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See ya, Stanley; hello, Gus NHL champion Kane returns to hometown streets to hoop it up

Thousands of basketball players descended on downtown Saturday for the annual Gus Macker three-on-three tournament, including one hometown celebrity who created a buzz by showing up to play: Stanley Cup champion Patrick Kane.

The Chicago Blackhawks forward and South Buffalo native played on the "Monstars" in the 20 to 24 division with his cousin James, who was on the Fredonia State College basketball team this past season.

Kane said it's the first time he's been back to Buffalo since scoring the game-winning overtime goal that gave the Blackhawks their first Stanley Cup since 1961.

"It's good to be back home," Kane said Saturday. "I can just relax and chill and have some fun doing things like this."

Kane — who said he played in the Macker about five years ago — was relatively incognito among Saturday's basketball crowd, but he raised eyebrows among those who recognized the young NHL star on the court. They were surprised Kane — who signed a five-year deal last season reportedly worth more than $6 million a year — would risk injury playing in the rough-and-tumble street ball tournament.

"I didn't know it was him until after the first game," said Demetrius Rhodes, a Gus Macker volunteer from Rochester, who refereed Kane's games. "I was surprised he was even playing."

Kane's team won the first game, and lost the second. Later in the afternoon, light rain made the courts slick, so rather than risk injury, the team forfeited its third game, Kane's Macker teammate Mike Rautenstrauch told The Buffalo News.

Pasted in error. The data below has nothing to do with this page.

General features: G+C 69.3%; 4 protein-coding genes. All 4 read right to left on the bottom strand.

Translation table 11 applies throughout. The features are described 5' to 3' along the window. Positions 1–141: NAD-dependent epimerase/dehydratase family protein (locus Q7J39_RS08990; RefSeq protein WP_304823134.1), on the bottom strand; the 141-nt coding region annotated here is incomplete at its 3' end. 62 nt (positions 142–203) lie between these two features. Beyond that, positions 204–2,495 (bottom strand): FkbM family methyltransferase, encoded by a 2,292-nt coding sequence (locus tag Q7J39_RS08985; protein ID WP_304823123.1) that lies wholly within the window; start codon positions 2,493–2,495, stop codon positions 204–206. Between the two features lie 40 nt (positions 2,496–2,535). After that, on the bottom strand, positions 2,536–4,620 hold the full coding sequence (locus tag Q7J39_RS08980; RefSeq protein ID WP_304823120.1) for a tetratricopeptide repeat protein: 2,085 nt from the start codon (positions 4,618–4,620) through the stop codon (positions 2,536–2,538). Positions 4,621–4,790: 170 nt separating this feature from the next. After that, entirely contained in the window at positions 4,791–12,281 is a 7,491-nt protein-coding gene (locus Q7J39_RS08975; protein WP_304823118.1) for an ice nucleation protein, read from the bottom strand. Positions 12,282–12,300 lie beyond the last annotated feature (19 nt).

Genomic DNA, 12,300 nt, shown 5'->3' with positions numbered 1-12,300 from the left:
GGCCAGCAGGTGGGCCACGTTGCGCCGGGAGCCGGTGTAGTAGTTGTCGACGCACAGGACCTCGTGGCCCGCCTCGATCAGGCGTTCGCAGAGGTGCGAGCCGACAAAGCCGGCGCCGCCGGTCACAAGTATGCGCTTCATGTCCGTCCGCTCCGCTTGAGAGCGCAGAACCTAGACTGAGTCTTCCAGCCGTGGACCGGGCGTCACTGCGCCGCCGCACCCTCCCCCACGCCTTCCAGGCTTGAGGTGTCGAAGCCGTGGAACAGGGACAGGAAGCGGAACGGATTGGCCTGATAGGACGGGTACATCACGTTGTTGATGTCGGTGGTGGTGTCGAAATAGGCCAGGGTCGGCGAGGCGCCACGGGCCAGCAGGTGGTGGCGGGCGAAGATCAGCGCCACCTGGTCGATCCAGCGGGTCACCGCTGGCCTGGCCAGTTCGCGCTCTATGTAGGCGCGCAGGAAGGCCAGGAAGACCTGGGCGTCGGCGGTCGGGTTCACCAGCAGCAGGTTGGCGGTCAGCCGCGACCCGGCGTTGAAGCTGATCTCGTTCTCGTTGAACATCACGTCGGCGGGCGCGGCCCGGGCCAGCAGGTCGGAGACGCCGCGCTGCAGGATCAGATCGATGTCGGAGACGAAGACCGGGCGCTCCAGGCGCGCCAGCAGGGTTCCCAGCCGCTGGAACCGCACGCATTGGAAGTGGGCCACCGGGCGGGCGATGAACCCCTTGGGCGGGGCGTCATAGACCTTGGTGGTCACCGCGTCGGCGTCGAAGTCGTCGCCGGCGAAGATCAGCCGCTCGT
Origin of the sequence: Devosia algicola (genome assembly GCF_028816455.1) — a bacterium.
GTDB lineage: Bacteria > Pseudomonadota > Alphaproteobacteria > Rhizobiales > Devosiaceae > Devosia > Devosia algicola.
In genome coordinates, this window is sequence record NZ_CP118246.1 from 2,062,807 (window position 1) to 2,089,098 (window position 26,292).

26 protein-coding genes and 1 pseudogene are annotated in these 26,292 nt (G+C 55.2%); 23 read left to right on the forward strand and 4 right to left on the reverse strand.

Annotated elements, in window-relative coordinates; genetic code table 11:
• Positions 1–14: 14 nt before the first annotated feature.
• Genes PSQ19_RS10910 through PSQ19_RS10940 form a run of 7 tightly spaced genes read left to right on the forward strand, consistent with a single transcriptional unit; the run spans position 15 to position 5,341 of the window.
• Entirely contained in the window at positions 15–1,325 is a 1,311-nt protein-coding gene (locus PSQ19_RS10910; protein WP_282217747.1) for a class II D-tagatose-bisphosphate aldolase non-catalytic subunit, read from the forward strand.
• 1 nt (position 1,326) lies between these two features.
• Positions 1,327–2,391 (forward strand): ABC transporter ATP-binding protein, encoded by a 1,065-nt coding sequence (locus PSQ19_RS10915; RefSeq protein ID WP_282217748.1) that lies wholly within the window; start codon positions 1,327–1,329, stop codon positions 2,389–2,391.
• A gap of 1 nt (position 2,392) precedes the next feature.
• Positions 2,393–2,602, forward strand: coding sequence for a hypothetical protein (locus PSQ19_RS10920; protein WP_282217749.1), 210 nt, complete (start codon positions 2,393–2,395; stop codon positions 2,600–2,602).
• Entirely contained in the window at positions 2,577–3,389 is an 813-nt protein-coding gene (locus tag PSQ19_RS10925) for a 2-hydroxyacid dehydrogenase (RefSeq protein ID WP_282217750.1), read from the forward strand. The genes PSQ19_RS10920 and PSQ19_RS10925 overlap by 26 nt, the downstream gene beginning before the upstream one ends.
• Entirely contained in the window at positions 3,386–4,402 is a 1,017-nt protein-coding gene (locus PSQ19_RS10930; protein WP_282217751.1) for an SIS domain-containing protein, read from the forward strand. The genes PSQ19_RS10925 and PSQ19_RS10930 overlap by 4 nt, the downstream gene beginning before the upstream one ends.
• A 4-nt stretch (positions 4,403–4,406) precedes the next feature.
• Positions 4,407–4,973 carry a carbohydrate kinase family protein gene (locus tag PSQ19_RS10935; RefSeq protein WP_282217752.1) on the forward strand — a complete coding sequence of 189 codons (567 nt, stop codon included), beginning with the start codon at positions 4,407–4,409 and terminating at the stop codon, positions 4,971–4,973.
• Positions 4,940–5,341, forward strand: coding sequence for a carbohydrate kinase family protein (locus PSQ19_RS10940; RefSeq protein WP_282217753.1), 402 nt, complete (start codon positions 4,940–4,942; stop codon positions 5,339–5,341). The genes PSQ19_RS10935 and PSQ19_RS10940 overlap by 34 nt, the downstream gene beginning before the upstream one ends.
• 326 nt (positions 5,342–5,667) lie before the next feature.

"The first game, I would say he was trying. He wasn't out there just to be out there," Rhodes said. "The second game he really didn't do much."

Organizers didn't realize Kane was playing until word started getting around late Friday, said Bob Youngs, event manager for Gus Macker's national staff.

Macker staffers took a picture with Kane.

"He made history with scoring the winning goal, so we went down [to the court] and wanted to see him," Youngs said. "All of our tournaments have something unique about them, and him being here added a little something special."

This is the 20th annual Gus Macker tournament in Buffalo, which has become the largest of the more than 40 tournament sites around the U.S.

Roughly 4,000 players representing 966 teams played Saturday on 65 makeshift courts created on streets surrounding Niagara Square, said Susan M. Gonzalez, the city's special events coordinator and executive director of the Buffalo Police Athletic League.

Buffalo's Gus Macker is well organized, said Youngs, who praised Gonzalez and Mayor Byron W. Brown. He marveled at the number of volunteers, which allows for two referees on each court.

"We run some tournaments with no officials on the court," Youngs said.

It says a lot about how much the entire Buffalo community has embraced the Gus Macker tournament, Youngs added.

"I think it's just an opportunity to continue to play for people at the end of their careers and kids just getting started," Youngs said.

Buffalo native Steve Krukowski lives in Maryland but came to Buffalo to play in the Gus Macker with his buddies.

"I came in late last night, and I'll leave after the last game tomorrow," Krukowski said Saturday.

"I've played for the past 12 years, and we have a really good time, even though we don't do well," added Krukowski, 24.

Brian Cleary and Erik Hibit of Hamburg are veterans, too.

"I just like basketball," said Cleary, 17. "We usually come here with all our friends. It's fun watching all the people."

Meanwhile, it was the first time Ariel Manney has played in the Gus Macker.

"It's OK," said Manney, 16. "I like the competitiveness."

It was also the first time Linda English attended the event.

"I like it very much. They're pretty talented," said English of Buffalo, who was watching her nephew play. "We came here when it wasn't too crowded, but there are a lot of people now."

Buffalo police were a noticeable presence at the event, and made several arrests for disorderly conduct, after some minor fights broke out in the crowd.

"In most cases the skirmishes were stopped before they even started," said Michael J. DeGeorge, Buffalo police spokesman. "Others were stopped before they even had a chance to escalate."

The tournament continues today.;